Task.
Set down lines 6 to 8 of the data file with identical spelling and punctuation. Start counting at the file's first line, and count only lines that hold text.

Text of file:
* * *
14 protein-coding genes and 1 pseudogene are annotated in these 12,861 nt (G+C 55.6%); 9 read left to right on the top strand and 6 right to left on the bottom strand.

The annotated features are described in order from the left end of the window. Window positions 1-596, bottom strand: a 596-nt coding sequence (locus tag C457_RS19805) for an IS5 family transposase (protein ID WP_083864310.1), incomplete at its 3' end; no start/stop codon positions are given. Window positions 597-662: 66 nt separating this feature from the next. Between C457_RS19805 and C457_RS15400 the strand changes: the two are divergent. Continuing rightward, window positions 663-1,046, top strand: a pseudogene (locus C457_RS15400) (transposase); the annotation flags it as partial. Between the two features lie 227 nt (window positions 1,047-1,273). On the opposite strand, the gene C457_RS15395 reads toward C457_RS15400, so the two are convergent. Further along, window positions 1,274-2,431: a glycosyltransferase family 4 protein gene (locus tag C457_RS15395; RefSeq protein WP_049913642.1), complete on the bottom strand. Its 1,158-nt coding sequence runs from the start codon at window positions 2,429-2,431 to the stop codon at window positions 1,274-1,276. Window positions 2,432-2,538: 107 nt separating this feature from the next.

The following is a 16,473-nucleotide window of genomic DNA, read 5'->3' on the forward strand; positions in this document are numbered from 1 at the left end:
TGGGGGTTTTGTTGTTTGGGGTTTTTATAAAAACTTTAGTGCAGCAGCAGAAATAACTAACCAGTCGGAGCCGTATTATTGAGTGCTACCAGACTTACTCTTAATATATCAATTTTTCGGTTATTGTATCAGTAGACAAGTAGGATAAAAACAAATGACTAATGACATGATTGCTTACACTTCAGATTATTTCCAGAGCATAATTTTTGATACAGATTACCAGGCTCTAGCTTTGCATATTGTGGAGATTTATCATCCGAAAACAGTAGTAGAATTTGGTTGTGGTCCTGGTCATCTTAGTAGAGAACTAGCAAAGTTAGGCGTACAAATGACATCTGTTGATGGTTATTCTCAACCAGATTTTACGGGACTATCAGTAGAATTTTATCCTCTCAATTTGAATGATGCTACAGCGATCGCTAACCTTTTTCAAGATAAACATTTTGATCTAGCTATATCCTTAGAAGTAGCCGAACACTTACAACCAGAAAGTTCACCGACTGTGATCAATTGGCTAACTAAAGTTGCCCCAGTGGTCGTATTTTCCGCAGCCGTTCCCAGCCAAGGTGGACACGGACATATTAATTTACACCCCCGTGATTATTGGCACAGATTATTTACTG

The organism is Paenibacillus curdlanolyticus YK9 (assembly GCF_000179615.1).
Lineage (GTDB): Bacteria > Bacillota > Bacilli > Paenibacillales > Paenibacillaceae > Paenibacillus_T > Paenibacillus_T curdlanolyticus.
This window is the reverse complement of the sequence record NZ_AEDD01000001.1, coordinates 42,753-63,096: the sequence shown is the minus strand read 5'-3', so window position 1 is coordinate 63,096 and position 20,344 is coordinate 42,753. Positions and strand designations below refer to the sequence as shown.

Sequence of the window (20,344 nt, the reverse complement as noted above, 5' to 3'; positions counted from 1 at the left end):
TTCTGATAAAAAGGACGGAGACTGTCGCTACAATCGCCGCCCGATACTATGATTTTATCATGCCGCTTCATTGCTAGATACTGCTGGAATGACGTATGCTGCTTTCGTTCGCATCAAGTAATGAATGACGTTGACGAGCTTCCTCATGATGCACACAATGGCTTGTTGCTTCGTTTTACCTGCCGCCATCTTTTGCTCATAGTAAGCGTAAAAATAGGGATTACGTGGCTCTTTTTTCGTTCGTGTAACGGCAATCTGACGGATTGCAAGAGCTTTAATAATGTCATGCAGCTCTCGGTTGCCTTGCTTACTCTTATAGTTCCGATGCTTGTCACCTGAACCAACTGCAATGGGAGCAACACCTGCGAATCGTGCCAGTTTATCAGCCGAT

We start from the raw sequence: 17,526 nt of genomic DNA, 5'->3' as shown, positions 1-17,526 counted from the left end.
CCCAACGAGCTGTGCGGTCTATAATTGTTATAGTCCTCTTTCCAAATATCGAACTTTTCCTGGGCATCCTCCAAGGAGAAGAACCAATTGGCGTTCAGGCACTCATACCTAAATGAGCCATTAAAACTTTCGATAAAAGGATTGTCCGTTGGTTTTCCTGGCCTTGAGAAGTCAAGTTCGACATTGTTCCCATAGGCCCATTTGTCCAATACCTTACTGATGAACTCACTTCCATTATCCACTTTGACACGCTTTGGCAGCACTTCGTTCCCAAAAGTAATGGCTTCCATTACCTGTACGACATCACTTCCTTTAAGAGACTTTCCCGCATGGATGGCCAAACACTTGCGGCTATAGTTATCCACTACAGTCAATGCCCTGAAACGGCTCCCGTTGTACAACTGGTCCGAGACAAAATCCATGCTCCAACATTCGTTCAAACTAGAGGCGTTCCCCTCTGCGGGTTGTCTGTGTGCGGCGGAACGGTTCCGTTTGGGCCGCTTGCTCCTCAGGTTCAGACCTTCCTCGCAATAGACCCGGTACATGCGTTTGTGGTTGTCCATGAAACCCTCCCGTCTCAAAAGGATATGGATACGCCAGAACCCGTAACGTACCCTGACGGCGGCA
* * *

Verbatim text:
Lineage (GTDB): Bacteria > Bacillota > Bacilli > Paenibacillales > Paenibacillaceae > Paenibacillus_T > Paenibacillus_T curdlanolyticus.
This window is the reverse complement of the sequence record NZ_AEDD01000001.1, coordinates 42,753-63,096: the sequence shown is the minus strand read 5'-3', so window position 1 is coordinate 63,096 and position 20,344 is coordinate 42,753. Positions and strand designations below refer to the sequence as shown.

Sequence of the window (20,344 nt, the reverse complement as noted above, 5' to 3'; positions counted from 1 at the left end):